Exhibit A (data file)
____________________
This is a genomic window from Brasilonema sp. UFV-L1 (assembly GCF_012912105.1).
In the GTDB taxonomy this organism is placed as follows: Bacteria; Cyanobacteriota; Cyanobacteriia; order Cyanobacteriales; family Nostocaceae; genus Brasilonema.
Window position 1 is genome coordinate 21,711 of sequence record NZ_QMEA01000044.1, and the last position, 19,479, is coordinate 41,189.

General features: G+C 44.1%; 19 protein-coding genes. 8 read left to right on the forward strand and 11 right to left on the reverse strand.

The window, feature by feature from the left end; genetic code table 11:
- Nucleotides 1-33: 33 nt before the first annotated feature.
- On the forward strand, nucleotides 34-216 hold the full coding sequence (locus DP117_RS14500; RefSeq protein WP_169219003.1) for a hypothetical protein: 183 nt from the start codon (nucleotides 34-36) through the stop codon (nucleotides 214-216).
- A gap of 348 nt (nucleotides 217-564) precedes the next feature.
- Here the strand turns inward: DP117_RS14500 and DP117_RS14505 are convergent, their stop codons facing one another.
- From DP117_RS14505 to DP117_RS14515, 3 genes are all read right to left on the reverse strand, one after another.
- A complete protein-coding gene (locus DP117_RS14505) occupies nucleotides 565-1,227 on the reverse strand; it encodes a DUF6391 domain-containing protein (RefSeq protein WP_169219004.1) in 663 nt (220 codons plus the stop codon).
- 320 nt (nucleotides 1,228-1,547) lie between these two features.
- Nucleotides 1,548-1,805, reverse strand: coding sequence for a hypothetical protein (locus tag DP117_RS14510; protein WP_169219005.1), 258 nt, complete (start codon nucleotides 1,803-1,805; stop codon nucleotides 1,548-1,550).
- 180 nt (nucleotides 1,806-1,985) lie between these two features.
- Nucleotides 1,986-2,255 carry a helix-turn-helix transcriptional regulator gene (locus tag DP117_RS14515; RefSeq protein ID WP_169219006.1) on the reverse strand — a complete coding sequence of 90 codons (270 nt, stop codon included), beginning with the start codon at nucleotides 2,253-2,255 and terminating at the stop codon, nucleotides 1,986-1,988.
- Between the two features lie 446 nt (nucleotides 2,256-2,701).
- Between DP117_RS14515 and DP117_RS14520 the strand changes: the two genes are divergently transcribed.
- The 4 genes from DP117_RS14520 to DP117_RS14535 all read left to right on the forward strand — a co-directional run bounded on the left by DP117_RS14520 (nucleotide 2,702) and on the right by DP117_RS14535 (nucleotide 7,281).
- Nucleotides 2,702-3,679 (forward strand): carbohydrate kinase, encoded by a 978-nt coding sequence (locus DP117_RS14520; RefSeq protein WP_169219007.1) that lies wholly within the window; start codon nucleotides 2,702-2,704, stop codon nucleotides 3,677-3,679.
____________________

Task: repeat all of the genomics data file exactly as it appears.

This is a genomic window from Brasilonema sp. UFV-L1 (assembly GCF_012912105.1).
In the GTDB taxonomy this organism is placed as follows: Bacteria; Cyanobacteriota; Cyanobacteriia; order Cyanobacteriales; family Nostocaceae; genus Brasilonema.
Window position 1 is genome coordinate 21,711 of sequence record NZ_QMEA01000044.1, and the last position, 19,479, is coordinate 41,189.

General features: G+C 44.1%; 19 protein-coding genes. 8 read left to right on the forward strand and 11 right to left on the reverse strand.

The window, feature by feature from the left end; genetic code table 11:
- Nucleotides 1-33: 33 nt before the first annotated feature.
- On the forward strand, nucleotides 34-216 hold the full coding sequence (locus DP117_RS14500; RefSeq protein WP_169219003.1) for a hypothetical protein: 183 nt from the start codon (nucleotides 34-36) through the stop codon (nucleotides 214-216).
- A gap of 348 nt (nucleotides 217-564) precedes the next feature.
- Here the strand turns inward: DP117_RS14500 and DP117_RS14505 are convergent, their stop codons facing one another.
- From DP117_RS14505 to DP117_RS14515, 3 genes are all read right to left on the reverse strand, one after another.
- A complete protein-coding gene (locus DP117_RS14505) occupies nucleotides 565-1,227 on the reverse strand; it encodes a DUF6391 domain-containing protein (RefSeq protein WP_169219004.1) in 663 nt (220 codons plus the stop codon).
- 320 nt (nucleotides 1,228-1,547) lie between these two features.
- Nucleotides 1,548-1,805, reverse strand: coding sequence for a hypothetical protein (locus tag DP117_RS14510; protein WP_169219005.1), 258 nt, complete (start codon nucleotides 1,803-1,805; stop codon nucleotides 1,548-1,550).
- 180 nt (nucleotides 1,806-1,985) lie between these two features.
- Nucleotides 1,986-2,255 carry a helix-turn-helix transcriptional regulator gene (locus tag DP117_RS14515; RefSeq protein ID WP_169219006.1) on the reverse strand — a complete coding sequence of 90 codons (270 nt, stop codon included), beginning with the start codon at nucleotides 2,253-2,255 and terminating at the stop codon, nucleotides 1,986-1,988.
- Between the two features lie 446 nt (nucleotides 2,256-2,701).
- Between DP117_RS14515 and DP117_RS14520 the strand changes: the two genes are divergently transcribed.
- The 4 genes from DP117_RS14520 to DP117_RS14535 all read left to right on the forward strand — a co-directional run bounded on the left by DP117_RS14520 (nucleotide 2,702) and on the right by DP117_RS14535 (nucleotide 7,281).
- Nucleotides 2,702-3,679 (forward strand): carbohydrate kinase, encoded by a 978-nt coding sequence (locus DP117_RS14520; RefSeq protein WP_169219007.1) that lies wholly within the window; start codon nucleotides 2,702-2,704, stop codon nucleotides 3,677-3,679.